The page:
September 15, 2021 - 12:57 pm
Fall hunting seasons may just be getting underway in the Silver State, but it is already time to submit your applications if you want the chance to draw permit-tags for spring turkey, javelina, bison or black bear in Arizona.
The Arizona Game Fish Department began accepting applications for the state’s 2022 spring hunts in early September and will continue to do so until the Tuesday, Oct. 12 application deadline.
Applications must be submitted online at www.azgfd.gov.
Keep in mind that Arizona requires applicants to have a valid Arizona hunting license, or a combination hunting and fishing license, to complete the online application process.
You can purchase your license online, but keep your receipt. Your license number will appear at the bottom, and you will need it during the application process.
Resident and non-resident youth hunters ages 10 to 17 pay the same price for their combination hunting and fishing license. The cost is just $5, but adults must dig a little deeper.
A non-resident combination hunting and fishing license is $160. For residents the cost is $57, or they can purchase a general hunting license for $37. Non-residents do not have that option.
According to the AZGFD, “No one under the age of 14 may hunt big game without having completed a hunter education course.” To hunt big game, anyone 10 to 13 years of age must have their hunter education card, combination hunting and fishing license, and any required permit-tag in their possession when hunting. No one under age 10 may hunt big game in Arizona.
For youth hunters, whether they are residents or non-residents, Arizona’s turkey and javelina permit-tags are both a hunting bargain. For a javelina tag, resident and non-resident youth pay the same fee — just $30. For turkey tags, the cost is $23 for residents and $25 for non-residents.
Non-resident adults can expect to pay $105, $115 and $165 respectively for turkey, javelina and bear permit-tags. Residents pay just $38 per permit-tag for each of these species.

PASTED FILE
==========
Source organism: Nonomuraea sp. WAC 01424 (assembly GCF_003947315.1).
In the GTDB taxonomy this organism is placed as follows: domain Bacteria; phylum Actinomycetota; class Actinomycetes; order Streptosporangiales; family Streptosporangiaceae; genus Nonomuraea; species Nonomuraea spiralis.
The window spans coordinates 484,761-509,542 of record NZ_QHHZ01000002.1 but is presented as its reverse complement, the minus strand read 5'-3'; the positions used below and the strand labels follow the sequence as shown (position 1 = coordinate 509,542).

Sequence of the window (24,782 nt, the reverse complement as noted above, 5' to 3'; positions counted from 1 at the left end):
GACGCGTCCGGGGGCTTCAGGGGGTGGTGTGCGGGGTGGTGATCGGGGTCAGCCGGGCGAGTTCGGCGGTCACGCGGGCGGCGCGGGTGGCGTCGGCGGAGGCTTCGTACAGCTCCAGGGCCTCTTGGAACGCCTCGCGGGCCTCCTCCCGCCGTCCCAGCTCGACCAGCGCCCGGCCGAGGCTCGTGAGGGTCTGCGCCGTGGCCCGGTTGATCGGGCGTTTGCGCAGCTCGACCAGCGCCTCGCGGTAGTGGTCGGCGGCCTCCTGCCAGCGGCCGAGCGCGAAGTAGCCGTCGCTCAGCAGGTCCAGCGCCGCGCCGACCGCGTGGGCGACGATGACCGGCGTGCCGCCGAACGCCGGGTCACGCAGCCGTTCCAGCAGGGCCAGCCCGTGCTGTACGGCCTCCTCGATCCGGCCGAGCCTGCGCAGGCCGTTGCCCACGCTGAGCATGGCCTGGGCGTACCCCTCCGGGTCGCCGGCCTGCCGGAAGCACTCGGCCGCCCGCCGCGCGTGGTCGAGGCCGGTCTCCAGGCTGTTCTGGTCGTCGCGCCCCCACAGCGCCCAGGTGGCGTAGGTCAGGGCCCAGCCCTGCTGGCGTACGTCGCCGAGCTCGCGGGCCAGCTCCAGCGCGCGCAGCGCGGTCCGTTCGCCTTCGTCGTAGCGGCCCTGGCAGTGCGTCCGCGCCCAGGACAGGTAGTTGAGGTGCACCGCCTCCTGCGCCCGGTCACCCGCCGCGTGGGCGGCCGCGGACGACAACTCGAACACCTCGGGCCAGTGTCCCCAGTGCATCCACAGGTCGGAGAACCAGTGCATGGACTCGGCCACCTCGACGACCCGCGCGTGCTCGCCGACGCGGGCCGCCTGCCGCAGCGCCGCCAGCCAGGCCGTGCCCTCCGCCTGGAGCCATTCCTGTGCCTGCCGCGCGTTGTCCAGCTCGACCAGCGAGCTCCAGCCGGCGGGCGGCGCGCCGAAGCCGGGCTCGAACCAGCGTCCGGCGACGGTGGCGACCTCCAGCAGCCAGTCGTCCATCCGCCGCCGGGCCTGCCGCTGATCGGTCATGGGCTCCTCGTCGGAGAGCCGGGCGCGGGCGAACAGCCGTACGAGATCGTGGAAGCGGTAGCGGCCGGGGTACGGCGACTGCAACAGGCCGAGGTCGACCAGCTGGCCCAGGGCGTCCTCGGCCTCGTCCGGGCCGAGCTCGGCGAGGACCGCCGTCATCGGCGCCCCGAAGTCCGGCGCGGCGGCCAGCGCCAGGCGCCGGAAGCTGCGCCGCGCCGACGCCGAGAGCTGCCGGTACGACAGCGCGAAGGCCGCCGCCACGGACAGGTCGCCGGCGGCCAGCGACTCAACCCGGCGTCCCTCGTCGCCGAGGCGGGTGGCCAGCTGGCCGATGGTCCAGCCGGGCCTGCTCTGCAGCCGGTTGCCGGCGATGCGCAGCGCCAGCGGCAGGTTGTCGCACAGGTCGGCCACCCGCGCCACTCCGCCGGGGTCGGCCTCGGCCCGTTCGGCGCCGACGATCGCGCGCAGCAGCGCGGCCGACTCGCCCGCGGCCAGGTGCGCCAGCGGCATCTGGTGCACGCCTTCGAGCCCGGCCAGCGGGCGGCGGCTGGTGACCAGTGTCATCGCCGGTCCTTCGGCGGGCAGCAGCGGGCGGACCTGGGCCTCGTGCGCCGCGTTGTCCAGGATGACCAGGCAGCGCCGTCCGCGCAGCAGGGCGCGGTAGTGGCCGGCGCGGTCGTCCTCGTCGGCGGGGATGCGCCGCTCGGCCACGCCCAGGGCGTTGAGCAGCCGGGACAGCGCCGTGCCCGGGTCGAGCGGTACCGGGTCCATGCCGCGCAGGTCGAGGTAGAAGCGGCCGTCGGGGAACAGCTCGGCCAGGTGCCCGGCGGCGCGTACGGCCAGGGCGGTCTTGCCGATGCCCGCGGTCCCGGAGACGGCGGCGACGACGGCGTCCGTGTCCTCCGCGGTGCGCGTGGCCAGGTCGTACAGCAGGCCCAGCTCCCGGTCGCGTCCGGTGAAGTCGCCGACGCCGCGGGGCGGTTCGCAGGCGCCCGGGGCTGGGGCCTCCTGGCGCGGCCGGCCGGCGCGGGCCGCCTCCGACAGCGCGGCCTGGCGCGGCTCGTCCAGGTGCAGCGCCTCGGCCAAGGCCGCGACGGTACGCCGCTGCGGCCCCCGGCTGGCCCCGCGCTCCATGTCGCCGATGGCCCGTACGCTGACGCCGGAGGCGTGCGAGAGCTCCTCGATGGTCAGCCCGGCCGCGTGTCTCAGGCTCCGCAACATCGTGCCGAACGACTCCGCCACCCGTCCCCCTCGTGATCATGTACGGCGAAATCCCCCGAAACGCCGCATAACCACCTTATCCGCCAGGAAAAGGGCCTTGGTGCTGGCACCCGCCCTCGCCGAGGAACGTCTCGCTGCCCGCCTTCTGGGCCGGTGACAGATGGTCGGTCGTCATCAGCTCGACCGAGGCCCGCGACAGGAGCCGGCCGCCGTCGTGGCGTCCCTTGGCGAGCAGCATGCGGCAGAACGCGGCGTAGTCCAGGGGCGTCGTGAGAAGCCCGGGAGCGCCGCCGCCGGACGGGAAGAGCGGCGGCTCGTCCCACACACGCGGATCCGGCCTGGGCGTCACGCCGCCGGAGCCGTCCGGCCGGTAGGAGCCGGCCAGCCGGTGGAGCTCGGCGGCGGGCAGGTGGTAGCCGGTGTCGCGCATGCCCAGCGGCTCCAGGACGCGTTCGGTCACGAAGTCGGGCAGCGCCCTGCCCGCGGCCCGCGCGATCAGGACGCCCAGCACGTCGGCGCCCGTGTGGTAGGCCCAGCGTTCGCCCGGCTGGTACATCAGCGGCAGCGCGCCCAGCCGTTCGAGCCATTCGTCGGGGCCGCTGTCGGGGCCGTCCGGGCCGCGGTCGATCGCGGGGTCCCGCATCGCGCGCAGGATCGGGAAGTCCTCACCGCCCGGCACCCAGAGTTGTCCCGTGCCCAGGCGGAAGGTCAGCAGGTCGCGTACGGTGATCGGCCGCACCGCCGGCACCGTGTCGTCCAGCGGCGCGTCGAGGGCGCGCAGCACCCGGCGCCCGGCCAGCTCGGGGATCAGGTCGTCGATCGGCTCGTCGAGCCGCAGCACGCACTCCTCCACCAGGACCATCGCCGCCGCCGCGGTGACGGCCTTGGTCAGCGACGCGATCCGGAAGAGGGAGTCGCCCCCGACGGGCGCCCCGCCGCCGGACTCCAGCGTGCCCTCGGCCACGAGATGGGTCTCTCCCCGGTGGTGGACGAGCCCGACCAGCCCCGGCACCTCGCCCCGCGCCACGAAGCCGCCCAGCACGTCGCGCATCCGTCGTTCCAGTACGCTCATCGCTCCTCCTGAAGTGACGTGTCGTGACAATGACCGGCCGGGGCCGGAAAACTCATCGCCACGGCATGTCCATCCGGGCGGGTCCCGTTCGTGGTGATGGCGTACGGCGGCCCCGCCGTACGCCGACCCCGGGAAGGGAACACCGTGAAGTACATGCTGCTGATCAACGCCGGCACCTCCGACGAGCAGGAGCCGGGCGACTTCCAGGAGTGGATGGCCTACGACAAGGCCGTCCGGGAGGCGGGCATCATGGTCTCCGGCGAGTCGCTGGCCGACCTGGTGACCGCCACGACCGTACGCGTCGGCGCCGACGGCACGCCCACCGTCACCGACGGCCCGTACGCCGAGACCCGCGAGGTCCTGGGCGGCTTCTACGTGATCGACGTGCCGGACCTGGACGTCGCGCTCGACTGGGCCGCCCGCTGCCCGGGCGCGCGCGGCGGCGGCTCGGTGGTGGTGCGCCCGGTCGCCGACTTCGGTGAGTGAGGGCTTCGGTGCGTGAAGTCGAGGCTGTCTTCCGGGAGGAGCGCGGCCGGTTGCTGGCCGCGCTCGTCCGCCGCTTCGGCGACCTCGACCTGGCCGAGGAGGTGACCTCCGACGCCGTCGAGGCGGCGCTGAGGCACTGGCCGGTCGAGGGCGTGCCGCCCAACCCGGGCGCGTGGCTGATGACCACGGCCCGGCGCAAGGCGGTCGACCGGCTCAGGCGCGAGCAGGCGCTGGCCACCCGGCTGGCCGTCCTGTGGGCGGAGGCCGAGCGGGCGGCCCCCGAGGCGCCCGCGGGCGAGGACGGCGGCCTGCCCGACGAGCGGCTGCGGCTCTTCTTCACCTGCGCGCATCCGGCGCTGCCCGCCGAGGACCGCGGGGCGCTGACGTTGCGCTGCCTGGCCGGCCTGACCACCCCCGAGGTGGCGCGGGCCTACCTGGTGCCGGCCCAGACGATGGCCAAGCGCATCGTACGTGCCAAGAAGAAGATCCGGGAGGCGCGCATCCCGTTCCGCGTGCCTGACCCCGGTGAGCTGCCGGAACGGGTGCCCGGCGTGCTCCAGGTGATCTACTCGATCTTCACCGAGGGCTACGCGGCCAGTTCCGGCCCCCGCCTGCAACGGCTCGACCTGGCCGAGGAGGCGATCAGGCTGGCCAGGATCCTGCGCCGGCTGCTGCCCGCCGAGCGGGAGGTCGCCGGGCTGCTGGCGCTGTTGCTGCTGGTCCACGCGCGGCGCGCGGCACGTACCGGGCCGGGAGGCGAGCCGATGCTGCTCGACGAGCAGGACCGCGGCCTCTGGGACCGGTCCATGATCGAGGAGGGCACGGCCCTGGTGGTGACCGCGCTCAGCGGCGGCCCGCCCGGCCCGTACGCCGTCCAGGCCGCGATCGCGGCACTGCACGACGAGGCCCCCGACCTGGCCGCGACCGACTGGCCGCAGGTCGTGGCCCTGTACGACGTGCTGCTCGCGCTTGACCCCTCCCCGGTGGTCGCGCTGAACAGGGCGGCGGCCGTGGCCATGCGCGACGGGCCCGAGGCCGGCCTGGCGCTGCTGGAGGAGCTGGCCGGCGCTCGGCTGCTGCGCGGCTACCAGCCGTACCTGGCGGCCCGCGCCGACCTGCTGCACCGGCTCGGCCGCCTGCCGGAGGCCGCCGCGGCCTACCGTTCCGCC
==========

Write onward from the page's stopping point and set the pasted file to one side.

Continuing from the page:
For bison, Arizona offers hunters three hunt options – bull, cow/yearling and yearling only. You won’t get one on the cheap, but the hunt experience is probably worth the price if you can pay it.
A permit-tag for a bull comes in at $5,415 for non-resident applicants while a resident will pay $1,113. There is no price break for youth hunters on this highly sought-after experience. However, there are substantial savings with cow/yearling and yearling-only permit-tags.
Non-resident applicants can expect to pay $3,265 for a cow/yearling permit-tag and $1,765 for the yearling-only option. The cost to residents for these two options is $663 and $363 respectively.
Utah and Nevada both offer spring hunts for wild turkey as well, but their tag application process begins much later than Arizona. First up is Utah’s draw, which is set to begin Dec. 1 with a deadline of Dec. 27. Since it takes place right in the middle of the holiday season, you may want to set a reminder in your cell phone.
The application period for Nevada’s spring turkey hunt generally gets underway in January, with an early February deadline.
Meanwhile, if you are looking for weekend possibilities, you might consider a trip to the Wayne E. Kirch Wildlife Management Area. Located about 175 miles north of Las Vegas off State Route 318, the management area provides visitors with the chance to sandwich a few hours of fishing between morning and afternoon dove hunts. Dove season runs through Oct. 30.
Portions of the area’s reservoirs that had been under seasonal closures to protect waterfowl are now open and could hold a lunker or two. Bass, crappie or trout – take your pick.
Freelance writer Doug Nielsen is a conservation educator for the Nevada Department of Wildlife. His “In the Outdoors” column is not affiliated with or endorsed by the NDOW. Any opinions he states in his column are his own. Find him on Facebook at @dougwritesoutdoors. He can be reached at firstname.lastname@example.org